This paper compares two distributed operating systems, Amoeba and Sprite. Although the systems share many goals, they diverged on two philosophical grounds: whether to emphasize a distributed computing model or traditional UNIX-style applications, and whether to use a workstation-centered model of computation or a combination of terminals and a shared processor pool. Many of the most prominent features of the systems (both positive and negative) follow from the philosophical differences. For example, Amoeba provides a high-performance user-level IPC mechanism, while Sprite's RPC mechanism is only available for kernel use; Sprite's file access performance benefits from client-level caching, while Amoeba caches files only on servers; and Sprite uses a process migration model to share compute power, while Amoeba uses a centralized server to allocate processors and distribute load automatically.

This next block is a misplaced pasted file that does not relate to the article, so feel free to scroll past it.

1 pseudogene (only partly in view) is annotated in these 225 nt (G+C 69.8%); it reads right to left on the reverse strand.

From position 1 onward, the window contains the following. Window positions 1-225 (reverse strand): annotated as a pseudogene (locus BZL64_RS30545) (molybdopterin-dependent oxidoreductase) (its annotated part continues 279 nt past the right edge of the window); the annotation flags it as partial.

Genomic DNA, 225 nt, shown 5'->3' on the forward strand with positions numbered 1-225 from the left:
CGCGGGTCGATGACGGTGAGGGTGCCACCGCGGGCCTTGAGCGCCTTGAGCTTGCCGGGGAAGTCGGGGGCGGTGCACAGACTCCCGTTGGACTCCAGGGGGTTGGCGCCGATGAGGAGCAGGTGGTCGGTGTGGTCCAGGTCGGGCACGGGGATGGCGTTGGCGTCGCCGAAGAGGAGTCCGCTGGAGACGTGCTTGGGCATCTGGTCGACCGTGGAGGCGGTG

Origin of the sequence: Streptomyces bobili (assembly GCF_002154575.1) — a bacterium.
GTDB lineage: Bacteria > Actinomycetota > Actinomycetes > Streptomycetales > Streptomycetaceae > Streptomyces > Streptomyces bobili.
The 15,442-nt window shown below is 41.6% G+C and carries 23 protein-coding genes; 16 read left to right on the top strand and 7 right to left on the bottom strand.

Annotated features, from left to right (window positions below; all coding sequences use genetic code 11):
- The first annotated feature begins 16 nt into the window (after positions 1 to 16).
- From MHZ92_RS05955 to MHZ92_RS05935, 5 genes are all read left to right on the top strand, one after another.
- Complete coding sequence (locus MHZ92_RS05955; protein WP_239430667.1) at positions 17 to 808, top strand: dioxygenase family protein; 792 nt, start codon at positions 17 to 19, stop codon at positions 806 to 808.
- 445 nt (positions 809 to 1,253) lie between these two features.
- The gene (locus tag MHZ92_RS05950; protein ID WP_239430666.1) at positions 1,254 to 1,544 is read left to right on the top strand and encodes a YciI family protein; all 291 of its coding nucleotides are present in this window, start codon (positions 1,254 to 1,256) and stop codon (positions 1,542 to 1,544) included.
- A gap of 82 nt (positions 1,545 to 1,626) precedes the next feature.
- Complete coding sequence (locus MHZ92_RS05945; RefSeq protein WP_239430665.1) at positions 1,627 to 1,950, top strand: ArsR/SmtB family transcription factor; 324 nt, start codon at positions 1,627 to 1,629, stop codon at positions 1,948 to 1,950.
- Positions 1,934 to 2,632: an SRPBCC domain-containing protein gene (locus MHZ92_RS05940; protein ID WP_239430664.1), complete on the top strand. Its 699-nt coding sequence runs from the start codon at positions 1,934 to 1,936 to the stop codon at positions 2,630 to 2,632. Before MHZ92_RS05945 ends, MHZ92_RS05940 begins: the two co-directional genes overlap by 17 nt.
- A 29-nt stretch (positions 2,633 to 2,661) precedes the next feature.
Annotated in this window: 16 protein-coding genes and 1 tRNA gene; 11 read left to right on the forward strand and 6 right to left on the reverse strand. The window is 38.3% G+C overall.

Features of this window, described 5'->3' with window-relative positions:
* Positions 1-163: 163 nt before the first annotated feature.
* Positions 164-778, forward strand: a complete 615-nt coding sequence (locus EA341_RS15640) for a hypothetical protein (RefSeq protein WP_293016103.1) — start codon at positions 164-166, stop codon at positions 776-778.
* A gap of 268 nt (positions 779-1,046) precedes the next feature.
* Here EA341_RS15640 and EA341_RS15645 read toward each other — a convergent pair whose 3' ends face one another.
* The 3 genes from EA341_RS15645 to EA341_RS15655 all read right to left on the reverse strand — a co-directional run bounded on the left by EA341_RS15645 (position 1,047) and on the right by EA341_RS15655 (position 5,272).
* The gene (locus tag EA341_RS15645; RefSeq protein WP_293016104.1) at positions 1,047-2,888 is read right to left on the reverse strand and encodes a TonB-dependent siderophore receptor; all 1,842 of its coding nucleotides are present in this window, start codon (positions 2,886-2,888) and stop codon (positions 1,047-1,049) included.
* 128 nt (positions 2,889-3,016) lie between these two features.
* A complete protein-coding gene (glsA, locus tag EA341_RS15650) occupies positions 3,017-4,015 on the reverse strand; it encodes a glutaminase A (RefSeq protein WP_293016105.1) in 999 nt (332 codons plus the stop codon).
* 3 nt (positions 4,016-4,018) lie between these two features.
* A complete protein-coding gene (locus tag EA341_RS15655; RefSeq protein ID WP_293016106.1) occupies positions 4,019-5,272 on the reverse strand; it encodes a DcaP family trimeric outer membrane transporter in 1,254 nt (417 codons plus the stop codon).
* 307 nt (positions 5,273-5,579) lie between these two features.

|Number of pages||32|
|Journal||Computing Systems Journal|
|Publication status||Published - Sep 1991|